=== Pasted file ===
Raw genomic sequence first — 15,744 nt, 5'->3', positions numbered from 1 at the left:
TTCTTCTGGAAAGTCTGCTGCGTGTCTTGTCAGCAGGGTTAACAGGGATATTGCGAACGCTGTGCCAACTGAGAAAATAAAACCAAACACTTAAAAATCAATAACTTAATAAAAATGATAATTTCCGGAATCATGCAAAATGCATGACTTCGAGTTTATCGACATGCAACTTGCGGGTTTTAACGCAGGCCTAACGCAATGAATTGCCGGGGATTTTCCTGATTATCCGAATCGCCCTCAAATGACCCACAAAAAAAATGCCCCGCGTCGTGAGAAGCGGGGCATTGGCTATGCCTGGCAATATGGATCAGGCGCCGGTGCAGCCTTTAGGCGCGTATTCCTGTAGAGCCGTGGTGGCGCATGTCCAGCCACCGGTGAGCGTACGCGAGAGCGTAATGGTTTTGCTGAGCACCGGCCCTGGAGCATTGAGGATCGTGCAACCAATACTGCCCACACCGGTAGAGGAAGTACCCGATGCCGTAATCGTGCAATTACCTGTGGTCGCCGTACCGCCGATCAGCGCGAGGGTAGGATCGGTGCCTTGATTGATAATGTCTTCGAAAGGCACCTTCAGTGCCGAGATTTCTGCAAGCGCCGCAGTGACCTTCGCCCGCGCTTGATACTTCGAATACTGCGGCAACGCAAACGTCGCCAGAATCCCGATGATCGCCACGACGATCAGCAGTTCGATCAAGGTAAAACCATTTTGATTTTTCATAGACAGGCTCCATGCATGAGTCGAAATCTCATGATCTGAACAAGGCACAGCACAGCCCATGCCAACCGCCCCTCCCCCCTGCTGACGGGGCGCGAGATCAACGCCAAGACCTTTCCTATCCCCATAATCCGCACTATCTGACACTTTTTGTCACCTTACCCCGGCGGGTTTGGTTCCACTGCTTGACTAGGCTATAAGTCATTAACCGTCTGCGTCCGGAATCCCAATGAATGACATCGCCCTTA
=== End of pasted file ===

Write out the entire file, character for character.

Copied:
Raw genomic sequence first — 15,744 nt, 5'->3', positions numbered from 1 at the left:
TTCTTCTGGAAAGTCTGCTGCGTGTCTTGTCAGCAGGGTTAACAGGGATATTGCGAACGCTGTGCCAACTGAGAAAATAAAACCAAACACTTAAAAATCAATAACTTAATAAAAATGATAATTTCCGGAATCATGCAAAATGCATGACTTCGAGTTTATCGACATGCAACTTGCGGGTTTTAACGCAGGCCTAACGCAATGAATTGCCGGGGATTTTCCTGATTATCCGAATCGCCCTCAAATGACCCACAAAAAAAATGCCCCGCGTCGTGAGAAGCGGGGCATTGGCTATGCCTGGCAATATGGATCAGGCGCCGGTGCAGCCTTTAGGCGCGTATTCCTGTAGAGCCGTGGTGGCGCATGTCCAGCCACCGGTGAGCGTACGCGAGAGCGTAATGGTTTTGCTGAGCACCGGCCCTGGAGCATTGAGGATCGTGCAACCAATACTGCCCACACCGGTAGAGGAAGTACCCGATGCCGTAATCGTGCAATTACCTGTGGTCGCCGTACCGCCGATCAGCGCGAGGGTAGGATCGGTGCCTTGATTGATAATGTCTTCGAAAGGCACCTTCAGTGCCGAGATTTCTGCAAGCGCCGCAGTGACCTTCGCCCGCGCTTGATACTTCGAATACTGCGGCAACGCAAACGTCGCCAGAATCCCGATGATCGCCACGACGATCAGCAGTTCGATCAAGGTAAAACCATTTTGATTTTTCATAGACAGGCTCCATGCATGAGTCGAAATCTCATGATCTGAACAAGGCACAGCACAGCCCATGCCAACCGCCCCTCCCCCCTGCTGACGGGGCGCGAGATCAACGCCAAGACCTTTCCTATCCCCATAATCCGCACTATCTGACACTTTTTGTCACCTTACCCCGGCGGGTTTGGTTCCACTGCTTGACTAGGCTATAAGTCATTAACCGTCTGCGTCCGGAATCCCAATGAATGACATCGCCCTTA